Chariot: and sub K-152 bound for India
The submarine, christened INS Chakra, is expected to reach the Indian shores, with its home base as Visakhapatnam, anytime in March, according to navy officers here.
The other global naval powers operating nuclear-powered submarines are the US, Russia, Britain, France and China.
The attack submarine was handed over to the Indian Navy by Russia at a ceremony in the Far Eastern Primorye territory on Jan 23.
Codenamed Akula-II by NATO, the Project 971 Shchuka-B class vessel will be on a 10-year lease with the Indian Navy till 2022 under a contract worth over $900 million signed in mid-1990.
Under the deal, Russia trained Indian submariners on operating the Nerpa for over a month in the Pacific Ocean ahead of its handing over.
With a displacement of over 8,000 tonnes, the vessel can touch a maximum speed of 30 knots and can operate at a maximum depth of 600 meters.
The vessel can lurk in the deep sea without having to surface for 100 days waiting for its prey to appear and to strike hard at will.
Manned by a 73-member crew, the vessel is armed with four 533mm torpedo tubes and four 650mm torpedo tubes.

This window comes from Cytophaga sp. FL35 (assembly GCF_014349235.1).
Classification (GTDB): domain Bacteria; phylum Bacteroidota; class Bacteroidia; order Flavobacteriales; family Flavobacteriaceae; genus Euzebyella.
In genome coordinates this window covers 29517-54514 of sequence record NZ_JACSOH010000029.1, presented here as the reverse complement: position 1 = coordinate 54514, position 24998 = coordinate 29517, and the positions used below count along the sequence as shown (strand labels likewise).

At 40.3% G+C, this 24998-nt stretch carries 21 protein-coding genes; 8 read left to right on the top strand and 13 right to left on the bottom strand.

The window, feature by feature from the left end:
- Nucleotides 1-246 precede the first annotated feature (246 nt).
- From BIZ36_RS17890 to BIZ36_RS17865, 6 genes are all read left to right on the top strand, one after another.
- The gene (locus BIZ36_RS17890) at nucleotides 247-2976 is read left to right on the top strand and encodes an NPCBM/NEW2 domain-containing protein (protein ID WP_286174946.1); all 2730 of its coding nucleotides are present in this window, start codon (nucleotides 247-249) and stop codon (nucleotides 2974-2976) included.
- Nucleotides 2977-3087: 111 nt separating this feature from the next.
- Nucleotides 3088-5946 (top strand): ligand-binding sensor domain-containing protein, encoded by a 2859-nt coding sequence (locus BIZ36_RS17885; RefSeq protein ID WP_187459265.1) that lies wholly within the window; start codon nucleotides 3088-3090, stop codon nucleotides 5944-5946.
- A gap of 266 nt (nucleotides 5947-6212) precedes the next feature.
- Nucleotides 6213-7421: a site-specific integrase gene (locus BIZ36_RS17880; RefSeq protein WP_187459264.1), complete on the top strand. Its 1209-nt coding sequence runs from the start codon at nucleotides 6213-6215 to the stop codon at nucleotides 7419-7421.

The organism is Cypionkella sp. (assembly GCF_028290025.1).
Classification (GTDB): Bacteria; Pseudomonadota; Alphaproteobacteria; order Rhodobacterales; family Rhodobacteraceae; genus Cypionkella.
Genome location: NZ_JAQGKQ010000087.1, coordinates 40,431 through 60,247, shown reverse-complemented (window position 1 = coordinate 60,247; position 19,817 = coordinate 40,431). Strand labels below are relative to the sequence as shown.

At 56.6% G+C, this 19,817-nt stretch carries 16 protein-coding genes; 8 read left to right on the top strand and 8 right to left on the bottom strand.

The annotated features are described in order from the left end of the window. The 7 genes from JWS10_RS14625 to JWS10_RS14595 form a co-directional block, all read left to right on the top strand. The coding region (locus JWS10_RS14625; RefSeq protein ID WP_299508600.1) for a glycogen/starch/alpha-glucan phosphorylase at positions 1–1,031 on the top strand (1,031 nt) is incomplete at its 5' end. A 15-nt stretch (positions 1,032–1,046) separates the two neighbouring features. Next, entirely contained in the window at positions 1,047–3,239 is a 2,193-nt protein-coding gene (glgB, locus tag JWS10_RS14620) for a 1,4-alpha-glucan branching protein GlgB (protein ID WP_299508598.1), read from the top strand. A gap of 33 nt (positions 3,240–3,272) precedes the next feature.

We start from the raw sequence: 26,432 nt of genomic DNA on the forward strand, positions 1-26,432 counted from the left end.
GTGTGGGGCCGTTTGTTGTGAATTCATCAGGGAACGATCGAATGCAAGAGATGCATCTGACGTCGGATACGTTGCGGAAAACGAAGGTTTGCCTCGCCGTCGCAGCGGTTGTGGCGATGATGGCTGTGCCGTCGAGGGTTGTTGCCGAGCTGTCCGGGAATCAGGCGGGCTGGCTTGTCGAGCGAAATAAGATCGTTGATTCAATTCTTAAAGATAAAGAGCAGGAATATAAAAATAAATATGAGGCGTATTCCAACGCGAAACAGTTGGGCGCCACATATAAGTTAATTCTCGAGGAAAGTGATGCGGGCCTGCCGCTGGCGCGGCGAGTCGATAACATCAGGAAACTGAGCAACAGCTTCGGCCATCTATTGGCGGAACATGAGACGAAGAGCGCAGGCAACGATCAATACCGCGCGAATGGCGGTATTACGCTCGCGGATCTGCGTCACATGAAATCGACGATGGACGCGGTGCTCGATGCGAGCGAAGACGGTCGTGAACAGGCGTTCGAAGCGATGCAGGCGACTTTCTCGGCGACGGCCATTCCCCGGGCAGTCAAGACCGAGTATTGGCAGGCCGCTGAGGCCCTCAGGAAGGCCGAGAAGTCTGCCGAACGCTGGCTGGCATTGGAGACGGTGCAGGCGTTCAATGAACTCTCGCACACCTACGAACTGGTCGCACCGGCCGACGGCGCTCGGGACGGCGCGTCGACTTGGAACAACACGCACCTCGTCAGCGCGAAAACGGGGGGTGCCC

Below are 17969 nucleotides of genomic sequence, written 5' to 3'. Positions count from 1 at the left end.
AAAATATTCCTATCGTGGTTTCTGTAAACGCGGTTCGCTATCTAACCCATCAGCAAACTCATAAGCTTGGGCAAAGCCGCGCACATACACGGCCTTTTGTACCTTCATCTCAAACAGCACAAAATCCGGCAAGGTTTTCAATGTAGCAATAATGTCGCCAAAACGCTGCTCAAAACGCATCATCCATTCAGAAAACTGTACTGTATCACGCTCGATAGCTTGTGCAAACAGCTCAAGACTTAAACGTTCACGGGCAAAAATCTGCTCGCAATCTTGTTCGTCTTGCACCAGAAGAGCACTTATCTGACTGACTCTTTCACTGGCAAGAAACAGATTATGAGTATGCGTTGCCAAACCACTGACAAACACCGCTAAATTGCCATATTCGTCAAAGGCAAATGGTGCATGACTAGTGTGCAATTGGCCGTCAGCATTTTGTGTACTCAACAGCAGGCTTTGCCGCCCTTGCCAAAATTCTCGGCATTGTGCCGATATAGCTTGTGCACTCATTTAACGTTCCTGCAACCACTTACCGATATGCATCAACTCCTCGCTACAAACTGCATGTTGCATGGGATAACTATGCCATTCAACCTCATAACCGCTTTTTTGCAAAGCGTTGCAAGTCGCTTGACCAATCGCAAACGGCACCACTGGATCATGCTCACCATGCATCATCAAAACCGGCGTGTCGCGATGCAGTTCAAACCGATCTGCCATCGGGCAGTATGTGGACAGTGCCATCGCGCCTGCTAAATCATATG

The Indian Navy operated a nuclear-powered submarine 1987-1991 when it had a Soviet-origin Charlie class vessel, also named INS Chakra, in its fleet. The submarine was returned to Russia after the three-year lease ended.
Nuclear-powered submarines, being silent killers, are considered key weapon platforms in view of the surprise element in case of an attack. They are an important part of India's nuclear doctrine, as these can help in completing the nuclear-weapon triad or the capability to fire nuclear arsenal from platforms over the land, air, and under the sea.
Though Nerpa was originally scheduled to join the Indian Navy in 2009, an unexpected on-board explosion in November 2008 when it was undergoing sea trials in the Western Pacific by the Russian Navy sailors resulted in the death of 20-odd personnel due to a toxic gas release.
India will add another nuclear-powered vessel to its submarine fleet in the next six to 10 months when the indigenously built INS Arihant that is undergoing trials joins the fleet.
Two more Arihant-class submarines, with miniaturised nuclear reactors designed and developed with Russian help, will join the naval fleet in the next four years.
India currently operates 14 conventional diesel-electric submarines. Of them, 10 are Russian-origin Kilo class vessels and four are German HDW vessels. back